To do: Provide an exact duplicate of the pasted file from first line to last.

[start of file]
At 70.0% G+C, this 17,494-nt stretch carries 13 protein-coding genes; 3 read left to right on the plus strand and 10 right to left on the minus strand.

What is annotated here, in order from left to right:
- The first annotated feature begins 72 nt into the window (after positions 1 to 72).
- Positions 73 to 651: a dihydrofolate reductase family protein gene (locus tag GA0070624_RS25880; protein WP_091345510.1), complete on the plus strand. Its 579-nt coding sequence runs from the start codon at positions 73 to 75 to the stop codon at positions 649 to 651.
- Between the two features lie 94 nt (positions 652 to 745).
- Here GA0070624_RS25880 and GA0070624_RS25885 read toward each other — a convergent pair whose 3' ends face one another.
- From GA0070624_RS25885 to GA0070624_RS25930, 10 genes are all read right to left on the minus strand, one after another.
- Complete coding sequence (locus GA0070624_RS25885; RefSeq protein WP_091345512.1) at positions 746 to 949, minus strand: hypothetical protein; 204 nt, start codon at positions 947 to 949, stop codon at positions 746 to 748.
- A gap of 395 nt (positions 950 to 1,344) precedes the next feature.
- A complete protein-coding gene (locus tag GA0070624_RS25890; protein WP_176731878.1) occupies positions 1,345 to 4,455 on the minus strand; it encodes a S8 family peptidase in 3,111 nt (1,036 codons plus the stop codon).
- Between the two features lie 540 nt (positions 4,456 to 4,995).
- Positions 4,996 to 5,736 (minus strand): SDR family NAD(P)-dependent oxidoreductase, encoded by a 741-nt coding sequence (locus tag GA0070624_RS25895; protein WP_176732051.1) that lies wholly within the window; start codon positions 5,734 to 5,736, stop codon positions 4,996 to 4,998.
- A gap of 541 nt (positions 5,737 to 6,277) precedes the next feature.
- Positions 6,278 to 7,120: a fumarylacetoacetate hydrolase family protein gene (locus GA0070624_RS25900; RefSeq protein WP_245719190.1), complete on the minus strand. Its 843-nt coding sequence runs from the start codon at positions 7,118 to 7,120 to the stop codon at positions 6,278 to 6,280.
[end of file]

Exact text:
At 70.0% G+C, this 17,494-nt stretch carries 13 protein-coding genes; 3 read left to right on the plus strand and 10 right to left on the minus strand.

What is annotated here, in order from left to right:
- The first annotated feature begins 72 nt into the window (after positions 1 to 72).
- Positions 73 to 651: a dihydrofolate reductase family protein gene (locus tag GA0070624_RS25880; protein WP_091345510.1), complete on the plus strand. Its 579-nt coding sequence runs from the start codon at positions 73 to 75 to the stop codon at positions 649 to 651.
- Between the two features lie 94 nt (positions 652 to 745).
- Here GA0070624_RS25880 and GA0070624_RS25885 read toward each other — a convergent pair whose 3' ends face one another.
- From GA0070624_RS25885 to GA0070624_RS25930, 10 genes are all read right to left on the minus strand, one after another.
- Complete coding sequence (locus GA0070624_RS25885; RefSeq protein WP_091345512.1) at positions 746 to 949, minus strand: hypothetical protein; 204 nt, start codon at positions 947 to 949, stop codon at positions 746 to 748.
- A gap of 395 nt (positions 950 to 1,344) precedes the next feature.
- A complete protein-coding gene (locus tag GA0070624_RS25890; protein WP_176731878.1) occupies positions 1,345 to 4,455 on the minus strand; it encodes a S8 family peptidase in 3,111 nt (1,036 codons plus the stop codon).
- Between the two features lie 540 nt (positions 4,456 to 4,995).
- Positions 4,996 to 5,736 (minus strand): SDR family NAD(P)-dependent oxidoreductase, encoded by a 741-nt coding sequence (locus tag GA0070624_RS25895; protein WP_176732051.1) that lies wholly within the window; start codon positions 5,734 to 5,736, stop codon positions 4,996 to 4,998.
- A gap of 541 nt (positions 5,737 to 6,277) precedes the next feature.
- Positions 6,278 to 7,120: a fumarylacetoacetate hydrolase family protein gene (locus GA0070624_RS25900; RefSeq protein WP_245719190.1), complete on the minus strand. Its 843-nt coding sequence runs from the start codon at positions 7,118 to 7,120 to the stop codon at positions 6,278 to 6,280.